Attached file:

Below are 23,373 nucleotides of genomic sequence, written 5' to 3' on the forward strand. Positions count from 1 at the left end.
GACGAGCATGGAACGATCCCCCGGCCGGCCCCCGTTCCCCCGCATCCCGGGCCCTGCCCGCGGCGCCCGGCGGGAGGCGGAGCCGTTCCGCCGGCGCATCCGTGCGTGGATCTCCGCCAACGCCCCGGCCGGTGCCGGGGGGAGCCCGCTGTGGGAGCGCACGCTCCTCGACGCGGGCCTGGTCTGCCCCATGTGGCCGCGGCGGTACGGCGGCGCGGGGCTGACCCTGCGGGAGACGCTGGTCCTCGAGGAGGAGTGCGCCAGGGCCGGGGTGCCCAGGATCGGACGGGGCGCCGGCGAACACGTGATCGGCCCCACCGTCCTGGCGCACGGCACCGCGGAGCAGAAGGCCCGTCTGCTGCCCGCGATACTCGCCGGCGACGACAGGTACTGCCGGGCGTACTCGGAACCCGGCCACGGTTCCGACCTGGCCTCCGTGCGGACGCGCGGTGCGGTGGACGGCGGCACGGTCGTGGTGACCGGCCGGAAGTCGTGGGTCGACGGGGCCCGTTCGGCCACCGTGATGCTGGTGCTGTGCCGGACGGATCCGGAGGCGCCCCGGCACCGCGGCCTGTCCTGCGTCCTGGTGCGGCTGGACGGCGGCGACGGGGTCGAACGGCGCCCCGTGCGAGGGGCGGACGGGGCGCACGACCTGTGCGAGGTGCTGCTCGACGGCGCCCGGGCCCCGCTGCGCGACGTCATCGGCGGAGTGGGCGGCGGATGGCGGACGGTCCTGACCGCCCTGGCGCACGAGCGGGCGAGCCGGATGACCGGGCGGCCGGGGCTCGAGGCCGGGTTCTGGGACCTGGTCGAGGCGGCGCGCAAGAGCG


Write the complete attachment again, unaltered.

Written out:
Below are 23,373 nucleotides of genomic sequence, written 5' to 3' on the forward strand. Positions count from 1 at the left end.
GACGAGCATGGAACGATCCCCCGGCCGGCCCCCGTTCCCCCGCATCCCGGGCCCTGCCCGCGGCGCCCGGCGGGAGGCGGAGCCGTTCCGCCGGCGCATCCGTGCGTGGATCTCCGCCAACGCCCCGGCCGGTGCCGGGGGGAGCCCGCTGTGGGAGCGCACGCTCCTCGACGCGGGCCTGGTCTGCCCCATGTGGCCGCGGCGGTACGGCGGCGCGGGGCTGACCCTGCGGGAGACGCTGGTCCTCGAGGAGGAGTGCGCCAGGGCCGGGGTGCCCAGGATCGGACGGGGCGCCGGCGAACACGTGATCGGCCCCACCGTCCTGGCGCACGGCACCGCGGAGCAGAAGGCCCGTCTGCTGCCCGCGATACTCGCCGGCGACGACAGGTACTGCCGGGCGTACTCGGAACCCGGCCACGGTTCCGACCTGGCCTCCGTGCGGACGCGCGGTGCGGTGGACGGCGGCACGGTCGTGGTGACCGGCCGGAAGTCGTGGGTCGACGGGGCCCGTTCGGCCACCGTGATGCTGGTGCTGTGCCGGACGGATCCGGAGGCGCCCCGGCACCGCGGCCTGTCCTGCGTCCTGGTGCGGCTGGACGGCGGCGACGGGGTCGAACGGCGCCCCGTGCGAGGGGCGGACGGGGCGCACGACCTGTGCGAGGTGCTGCTCGACGGCGCCCGGGCCCCGCTGCGCGACGTCATCGGCGGAGTGGGCGGCGGATGGCGGACGGTCCTGACCGCCCTGGCGCACGAGCGGGCGAGCCGGATGACCGGGCGGCCGGGGCTCGAGGCCGGGTTCTGGGACCTGGTCGAGGCGGCGCGCAAGAGCG